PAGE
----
Implement a know-your-customer regime for cloud providers. Recent reports suggest that sanctioned PRC AI companies are seeking to circumvent the October 7, 2022 restrictions by renting access to controlled GPUs via cloud providers.38 The Department of Commerce should begin by implementing know-your-customer requirements for U.S. cloud providers – as required by Executive Order 1398439 – as well as conducting diplomatic outreach with the Department of State to encourage allies and partners to implement responsible screening practices among their providers.40 These steps can be undertaken with existing resources and should be deployed as quickly as possible.

Potential Pathways for Compute Governance

Technical and policy pathways exist to increase oversight and monitoring for supercomputers powered by thousands of high-end AI chips. These notional pathways may also open the door to a broader governance regime – beyond the October 7, 2022 export controls – that could restrict malign uses of generative AI, such as disinformation or WMD development, and enable attribution or responses after an incident occurs. Options could include:41

Leverage U.S. leadership in cloud services to cut off access to clear and present national security threats. If U.S. firms were to retain leadership in providing cloud access to high-end AI chips, U.S. regulators might have the ability to ask firms to “pull the plug” on models that are used in malign ways, such as running disinformation campaigns or designing weapons of mass destruction.

Create a registry for large compute clusters. Under such a regime, actors that possess large supercomputers for AI training and inference would be required to register with a central authority, which could monitor compliance for high-risk use cases.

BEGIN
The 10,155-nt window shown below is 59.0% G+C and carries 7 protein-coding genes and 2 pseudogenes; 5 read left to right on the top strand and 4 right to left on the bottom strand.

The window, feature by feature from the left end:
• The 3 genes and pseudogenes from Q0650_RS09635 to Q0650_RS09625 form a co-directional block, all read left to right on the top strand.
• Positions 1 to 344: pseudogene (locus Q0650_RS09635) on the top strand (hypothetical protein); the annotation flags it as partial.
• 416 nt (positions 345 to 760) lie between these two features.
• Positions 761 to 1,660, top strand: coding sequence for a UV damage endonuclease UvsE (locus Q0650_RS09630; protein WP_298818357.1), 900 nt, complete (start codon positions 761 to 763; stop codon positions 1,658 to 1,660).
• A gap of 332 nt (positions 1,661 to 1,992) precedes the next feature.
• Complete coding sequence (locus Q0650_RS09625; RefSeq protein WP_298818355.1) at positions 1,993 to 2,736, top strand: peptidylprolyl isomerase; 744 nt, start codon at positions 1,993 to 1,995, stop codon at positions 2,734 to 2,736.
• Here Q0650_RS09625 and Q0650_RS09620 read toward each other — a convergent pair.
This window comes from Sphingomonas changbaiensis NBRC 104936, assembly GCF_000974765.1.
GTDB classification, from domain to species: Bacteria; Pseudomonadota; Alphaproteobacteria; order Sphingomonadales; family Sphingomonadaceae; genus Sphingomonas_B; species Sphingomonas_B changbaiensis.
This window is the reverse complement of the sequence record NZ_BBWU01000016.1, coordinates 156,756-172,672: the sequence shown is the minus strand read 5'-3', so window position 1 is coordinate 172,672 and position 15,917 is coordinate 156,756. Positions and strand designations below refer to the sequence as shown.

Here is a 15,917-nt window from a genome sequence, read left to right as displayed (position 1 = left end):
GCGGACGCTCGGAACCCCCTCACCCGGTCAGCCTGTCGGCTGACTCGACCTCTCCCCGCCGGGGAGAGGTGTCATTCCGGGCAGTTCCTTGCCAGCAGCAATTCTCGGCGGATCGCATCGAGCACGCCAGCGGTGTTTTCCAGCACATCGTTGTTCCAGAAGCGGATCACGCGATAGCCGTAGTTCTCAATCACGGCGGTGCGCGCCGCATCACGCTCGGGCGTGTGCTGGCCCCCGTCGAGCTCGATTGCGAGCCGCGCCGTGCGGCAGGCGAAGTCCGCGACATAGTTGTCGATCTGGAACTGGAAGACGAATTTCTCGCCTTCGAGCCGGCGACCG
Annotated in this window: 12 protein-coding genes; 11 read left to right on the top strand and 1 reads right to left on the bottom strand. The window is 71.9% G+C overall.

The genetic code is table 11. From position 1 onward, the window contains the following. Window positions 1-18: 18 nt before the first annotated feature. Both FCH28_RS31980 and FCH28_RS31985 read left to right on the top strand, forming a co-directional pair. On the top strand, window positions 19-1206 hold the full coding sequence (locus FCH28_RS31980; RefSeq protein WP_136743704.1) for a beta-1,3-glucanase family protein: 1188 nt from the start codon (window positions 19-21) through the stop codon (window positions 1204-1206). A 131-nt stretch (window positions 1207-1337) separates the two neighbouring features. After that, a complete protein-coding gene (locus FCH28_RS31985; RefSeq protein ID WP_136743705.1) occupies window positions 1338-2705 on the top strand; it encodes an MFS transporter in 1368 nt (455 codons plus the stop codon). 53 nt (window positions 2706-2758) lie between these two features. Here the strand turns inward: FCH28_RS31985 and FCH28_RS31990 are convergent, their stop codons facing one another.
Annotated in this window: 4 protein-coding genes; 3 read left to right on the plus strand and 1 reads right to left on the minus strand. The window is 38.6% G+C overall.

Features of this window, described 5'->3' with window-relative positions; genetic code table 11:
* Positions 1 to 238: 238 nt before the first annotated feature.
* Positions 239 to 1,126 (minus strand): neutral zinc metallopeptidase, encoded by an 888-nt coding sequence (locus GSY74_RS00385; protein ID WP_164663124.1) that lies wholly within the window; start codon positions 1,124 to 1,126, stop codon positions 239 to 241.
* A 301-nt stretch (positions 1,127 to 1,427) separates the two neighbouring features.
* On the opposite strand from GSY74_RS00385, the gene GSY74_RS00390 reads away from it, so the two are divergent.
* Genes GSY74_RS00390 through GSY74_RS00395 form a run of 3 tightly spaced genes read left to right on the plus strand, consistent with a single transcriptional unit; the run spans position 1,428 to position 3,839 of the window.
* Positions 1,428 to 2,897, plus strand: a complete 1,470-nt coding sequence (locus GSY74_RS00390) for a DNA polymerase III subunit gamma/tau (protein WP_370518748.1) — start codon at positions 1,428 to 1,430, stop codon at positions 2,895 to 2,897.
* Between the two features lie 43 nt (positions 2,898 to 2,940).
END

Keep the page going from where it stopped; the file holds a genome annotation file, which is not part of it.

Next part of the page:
Deploy hardware-enabled mechanisms for traceability or responsible use. It is technically feasible to implant unique identifiers in cutting-edge AI chips or server modules that could function, in theory, as a cyber-physical “fingerprint.” If robustly developed, such a program could help enhance supply chain traceability and responsible use.42

Energy & Sustainability

Continued compute scaling for generative AI is unsustainable at today’s rate, both in terms of environmental impact and cost. Training frontier large language models generates massive amounts of carbon emissions while consuming significant water resources.43 Likewise, if compute costs were to continue rising at the same pace, the cost to train the world’s largest AI model would approach the annual cost of the Apollo Program within a decade and exceed U.S. GDP by 2036.44 

Solving this problem will require firms to build more efficient algorithms and hardware that require less compute and energy resources. AI firms can make their models more energy efficient by removing unnecessary layers, a technique known as “pruning,” or by streamlining neural network architectures.45 These techniques can improve energy efficiency by four to 10 times or more and, when combined with specialized hardware accelerators, energy efficiency can potentially be improved by several orders of magnitude.46 Models can also be re-used or optimized for certain tasks, reducing the need for more energy-intensive and costly training runs.47